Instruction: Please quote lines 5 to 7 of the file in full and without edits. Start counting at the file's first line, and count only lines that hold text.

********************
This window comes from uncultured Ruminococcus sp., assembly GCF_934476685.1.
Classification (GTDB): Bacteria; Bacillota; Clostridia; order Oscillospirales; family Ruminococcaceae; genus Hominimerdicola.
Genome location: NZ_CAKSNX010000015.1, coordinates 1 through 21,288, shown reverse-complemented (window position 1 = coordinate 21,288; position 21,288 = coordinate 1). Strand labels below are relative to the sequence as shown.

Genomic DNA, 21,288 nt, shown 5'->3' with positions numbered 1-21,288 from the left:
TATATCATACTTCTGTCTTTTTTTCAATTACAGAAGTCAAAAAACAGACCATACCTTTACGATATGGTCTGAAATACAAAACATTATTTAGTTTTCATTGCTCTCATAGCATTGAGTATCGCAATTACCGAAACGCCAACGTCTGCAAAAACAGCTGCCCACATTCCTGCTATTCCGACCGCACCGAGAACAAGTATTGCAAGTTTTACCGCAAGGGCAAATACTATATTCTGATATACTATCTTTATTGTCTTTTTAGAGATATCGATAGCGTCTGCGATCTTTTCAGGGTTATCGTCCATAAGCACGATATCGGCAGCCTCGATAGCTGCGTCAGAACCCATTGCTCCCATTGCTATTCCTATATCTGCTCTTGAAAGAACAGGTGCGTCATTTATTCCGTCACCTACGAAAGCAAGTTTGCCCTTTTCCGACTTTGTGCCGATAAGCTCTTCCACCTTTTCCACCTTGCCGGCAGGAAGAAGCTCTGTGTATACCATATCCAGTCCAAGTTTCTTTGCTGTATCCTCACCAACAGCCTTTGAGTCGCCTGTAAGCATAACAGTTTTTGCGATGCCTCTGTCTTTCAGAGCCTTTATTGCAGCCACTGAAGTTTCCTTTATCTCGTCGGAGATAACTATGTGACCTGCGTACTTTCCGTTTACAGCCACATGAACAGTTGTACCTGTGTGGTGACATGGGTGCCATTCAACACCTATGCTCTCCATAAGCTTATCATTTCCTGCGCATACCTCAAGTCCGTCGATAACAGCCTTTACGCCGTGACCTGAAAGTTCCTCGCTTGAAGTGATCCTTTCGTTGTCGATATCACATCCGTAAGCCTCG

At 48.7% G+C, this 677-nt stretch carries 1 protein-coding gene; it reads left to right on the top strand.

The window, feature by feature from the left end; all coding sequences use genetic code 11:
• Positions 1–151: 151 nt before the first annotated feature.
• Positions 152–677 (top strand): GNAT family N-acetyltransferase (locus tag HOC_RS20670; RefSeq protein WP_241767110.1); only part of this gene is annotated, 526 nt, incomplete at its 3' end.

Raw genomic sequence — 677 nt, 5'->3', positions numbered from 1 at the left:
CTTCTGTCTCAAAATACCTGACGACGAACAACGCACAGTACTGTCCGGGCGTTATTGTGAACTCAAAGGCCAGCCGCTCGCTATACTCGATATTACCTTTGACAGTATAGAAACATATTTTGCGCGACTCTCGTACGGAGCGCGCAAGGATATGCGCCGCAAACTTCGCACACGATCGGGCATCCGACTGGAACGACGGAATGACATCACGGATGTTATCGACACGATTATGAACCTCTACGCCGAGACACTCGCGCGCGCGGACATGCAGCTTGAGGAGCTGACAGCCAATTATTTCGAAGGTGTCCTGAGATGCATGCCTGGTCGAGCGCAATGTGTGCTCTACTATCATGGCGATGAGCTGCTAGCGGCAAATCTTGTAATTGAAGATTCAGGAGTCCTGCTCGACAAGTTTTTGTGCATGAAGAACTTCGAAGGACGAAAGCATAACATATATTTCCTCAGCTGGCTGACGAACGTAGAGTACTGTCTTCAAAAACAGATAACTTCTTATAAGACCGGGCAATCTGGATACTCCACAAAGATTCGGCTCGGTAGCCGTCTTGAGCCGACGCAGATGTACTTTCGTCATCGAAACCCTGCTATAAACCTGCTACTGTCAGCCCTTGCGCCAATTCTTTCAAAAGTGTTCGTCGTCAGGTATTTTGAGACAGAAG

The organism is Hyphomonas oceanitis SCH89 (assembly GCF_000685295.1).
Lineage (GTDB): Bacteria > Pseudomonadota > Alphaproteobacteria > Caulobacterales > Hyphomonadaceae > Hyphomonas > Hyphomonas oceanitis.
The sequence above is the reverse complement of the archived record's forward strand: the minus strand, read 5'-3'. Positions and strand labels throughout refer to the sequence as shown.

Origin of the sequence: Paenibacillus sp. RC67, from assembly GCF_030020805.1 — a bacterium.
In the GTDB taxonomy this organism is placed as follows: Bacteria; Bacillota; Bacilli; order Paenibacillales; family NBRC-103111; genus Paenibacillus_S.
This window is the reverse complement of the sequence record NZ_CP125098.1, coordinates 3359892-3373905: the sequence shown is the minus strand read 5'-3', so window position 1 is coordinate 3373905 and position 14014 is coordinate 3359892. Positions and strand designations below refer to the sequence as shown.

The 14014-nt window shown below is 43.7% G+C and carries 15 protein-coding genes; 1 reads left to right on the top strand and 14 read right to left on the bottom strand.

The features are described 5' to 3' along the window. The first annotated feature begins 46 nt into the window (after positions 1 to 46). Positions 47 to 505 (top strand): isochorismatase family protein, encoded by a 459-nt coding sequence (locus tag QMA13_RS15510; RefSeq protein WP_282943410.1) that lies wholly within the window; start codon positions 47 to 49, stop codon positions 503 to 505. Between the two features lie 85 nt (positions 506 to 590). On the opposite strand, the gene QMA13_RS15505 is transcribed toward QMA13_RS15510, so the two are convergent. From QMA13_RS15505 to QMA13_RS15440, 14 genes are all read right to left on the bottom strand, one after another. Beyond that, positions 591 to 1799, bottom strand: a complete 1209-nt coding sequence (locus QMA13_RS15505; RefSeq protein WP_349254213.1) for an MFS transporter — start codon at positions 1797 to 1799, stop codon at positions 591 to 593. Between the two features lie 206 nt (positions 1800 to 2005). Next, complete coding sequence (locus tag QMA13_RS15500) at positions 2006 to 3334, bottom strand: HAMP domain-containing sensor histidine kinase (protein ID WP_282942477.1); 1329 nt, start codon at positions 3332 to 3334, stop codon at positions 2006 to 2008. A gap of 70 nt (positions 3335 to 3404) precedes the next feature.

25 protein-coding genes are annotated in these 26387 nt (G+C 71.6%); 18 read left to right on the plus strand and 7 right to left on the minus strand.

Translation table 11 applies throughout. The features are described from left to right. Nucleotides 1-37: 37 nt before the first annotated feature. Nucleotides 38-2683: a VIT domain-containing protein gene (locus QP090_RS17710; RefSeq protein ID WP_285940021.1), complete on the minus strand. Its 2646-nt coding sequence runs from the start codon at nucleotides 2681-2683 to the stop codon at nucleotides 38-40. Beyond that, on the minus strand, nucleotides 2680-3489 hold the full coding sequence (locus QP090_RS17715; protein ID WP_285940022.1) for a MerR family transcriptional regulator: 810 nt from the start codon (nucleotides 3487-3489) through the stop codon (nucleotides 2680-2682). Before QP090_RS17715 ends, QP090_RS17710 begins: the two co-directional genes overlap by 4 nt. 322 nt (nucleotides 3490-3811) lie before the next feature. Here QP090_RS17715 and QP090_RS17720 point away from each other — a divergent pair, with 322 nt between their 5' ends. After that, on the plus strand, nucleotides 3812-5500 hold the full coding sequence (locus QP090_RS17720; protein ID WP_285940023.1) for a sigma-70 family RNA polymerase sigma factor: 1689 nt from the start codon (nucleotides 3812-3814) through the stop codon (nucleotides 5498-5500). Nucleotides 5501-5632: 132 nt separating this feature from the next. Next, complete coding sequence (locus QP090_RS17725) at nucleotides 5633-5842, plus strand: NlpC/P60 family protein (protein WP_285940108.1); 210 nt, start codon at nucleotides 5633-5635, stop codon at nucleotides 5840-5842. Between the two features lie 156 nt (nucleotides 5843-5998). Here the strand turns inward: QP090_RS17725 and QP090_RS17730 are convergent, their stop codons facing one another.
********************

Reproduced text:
TATATCATACTTCTGTCTTTTTTTCAATTACAGAAGTCAAAAAACAGACCATACCTTTACGATATGGTCTGAAATACAAAACATTATTTAGTTTTCATTGCTCTCATAGCATTGAGTATCGCAATTACCGAAACGCCAACGTCTGCAAAAACAGCTGCCCACATTCCTGCTATTCCGACCGCACCGAGAACAAGTATTGCAAGTTTTACCGCAAGGGCAAATACTATATTCTGATATACTATCTTTATTGTCTTTTTAGAGATATCGATAGCGTCTGCGATCTTTTCAGGGTTATCGTCCATAAGCACGATATCGGCAGCCTCGATAGCTGCGTCAGAACCCATTGCTCCCATTGCTATTCCTATATCTGCTCTTGAAAGAACAGGTGCGTCATTTATTCCGTCACCTACGAAAGCAAGTTTGCCCTTTTCCGACTTTGTGCCGATAAGCTCTTCCACCTTTTCCACCTTGCCGGCAGGAAGAAGCTCTGTGTATACCATATCCAGTCCAAGTTTCTTTGCTGTATCCTCACCAACAGCCTTTGAGTCGCCTGTAAGCATAACAGTTTTTGCGATGCCTCTGTCTTTCAGAGCCTTTATTGCAGCCACTGAAGTTTCCTTTATCTCGTCGGAGATAACTATGTGACCTGCGTACTTTCCGTTTACAGCCACATGAACAGTTGTACCTGTGTGGTGACATGGGTGCCATTCAACACCTATGCTCTCCATAAGCTTATCATTTCCTGCGCATACCTCAAGTCCGTCGATAACAGCCTTTACGCCGTGACCTGAAAGTTCCTCGCTTGAAGTGATCCTTTCGTTGTCGATATCACATCCGTAAGCCTCG

At 48.7% G+C, this 677-nt stretch carries 1 protein-coding gene; it reads left to right on the top strand.

The window, feature by feature from the left end; all coding sequences use genetic code 11: